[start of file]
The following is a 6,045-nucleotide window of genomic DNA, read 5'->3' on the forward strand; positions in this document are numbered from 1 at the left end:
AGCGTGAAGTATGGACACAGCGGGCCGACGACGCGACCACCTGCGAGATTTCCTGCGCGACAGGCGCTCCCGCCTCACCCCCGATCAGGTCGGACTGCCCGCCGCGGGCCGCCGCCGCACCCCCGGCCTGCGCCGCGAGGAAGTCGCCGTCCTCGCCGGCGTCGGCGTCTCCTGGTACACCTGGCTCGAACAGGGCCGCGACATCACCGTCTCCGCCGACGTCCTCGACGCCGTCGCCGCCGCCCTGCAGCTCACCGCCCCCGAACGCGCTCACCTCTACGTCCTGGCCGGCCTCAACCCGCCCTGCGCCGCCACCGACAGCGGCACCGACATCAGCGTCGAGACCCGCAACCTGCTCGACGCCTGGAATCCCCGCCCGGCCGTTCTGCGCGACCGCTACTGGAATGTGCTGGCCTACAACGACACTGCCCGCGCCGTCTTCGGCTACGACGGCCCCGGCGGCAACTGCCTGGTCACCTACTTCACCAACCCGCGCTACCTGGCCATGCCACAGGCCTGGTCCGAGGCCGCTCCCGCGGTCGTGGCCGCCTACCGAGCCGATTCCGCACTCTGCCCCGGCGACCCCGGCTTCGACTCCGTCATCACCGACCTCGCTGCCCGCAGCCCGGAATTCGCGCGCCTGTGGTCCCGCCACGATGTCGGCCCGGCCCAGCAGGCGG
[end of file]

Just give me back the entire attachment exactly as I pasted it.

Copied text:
The following is a 6,045-nucleotide window of genomic DNA, read 5'->3' on the forward strand; positions in this document are numbered from 1 at the left end:
AGCGTGAAGTATGGACACAGCGGGCCGACGACGCGACCACCTGCGAGATTTCCTGCGCGACAGGCGCTCCCGCCTCACCCCCGATCAGGTCGGACTGCCCGCCGCGGGCCGCCGCCGCACCCCCGGCCTGCGCCGCGAGGAAGTCGCCGTCCTCGCCGGCGTCGGCGTCTCCTGGTACACCTGGCTCGAACAGGGCCGCGACATCACCGTCTCCGCCGACGTCCTCGACGCCGTCGCCGCCGCCCTGCAGCTCACCGCCCCCGAACGCGCTCACCTCTACGTCCTGGCCGGCCTCAACCCGCCCTGCGCCGCCACCGACAGCGGCACCGACATCAGCGTCGAGACCCGCAACCTGCTCGACGCCTGGAATCCCCGCCCGGCCGTTCTGCGCGACCGCTACTGGAATGTGCTGGCCTACAACGACACTGCCCGCGCCGTCTTCGGCTACGACGGCCCCGGCGGCAACTGCCTGGTCACCTACTTCACCAACCCGCGCTACCTGGCCATGCCACAGGCCTGGTCCGAGGCCGCTCCCGCGGTCGTGGCCGCCTACCGAGCCGATTCCGCACTCTGCCCCGGCGACCCCGGCTTCGACTCCGTCATCACCGACCTCGCTGCCCGCAGCCCGGAATTCGCGCGCCTGTGGTCCCGCCACGATGTCGGCCCGGCCCAGCAGGCGG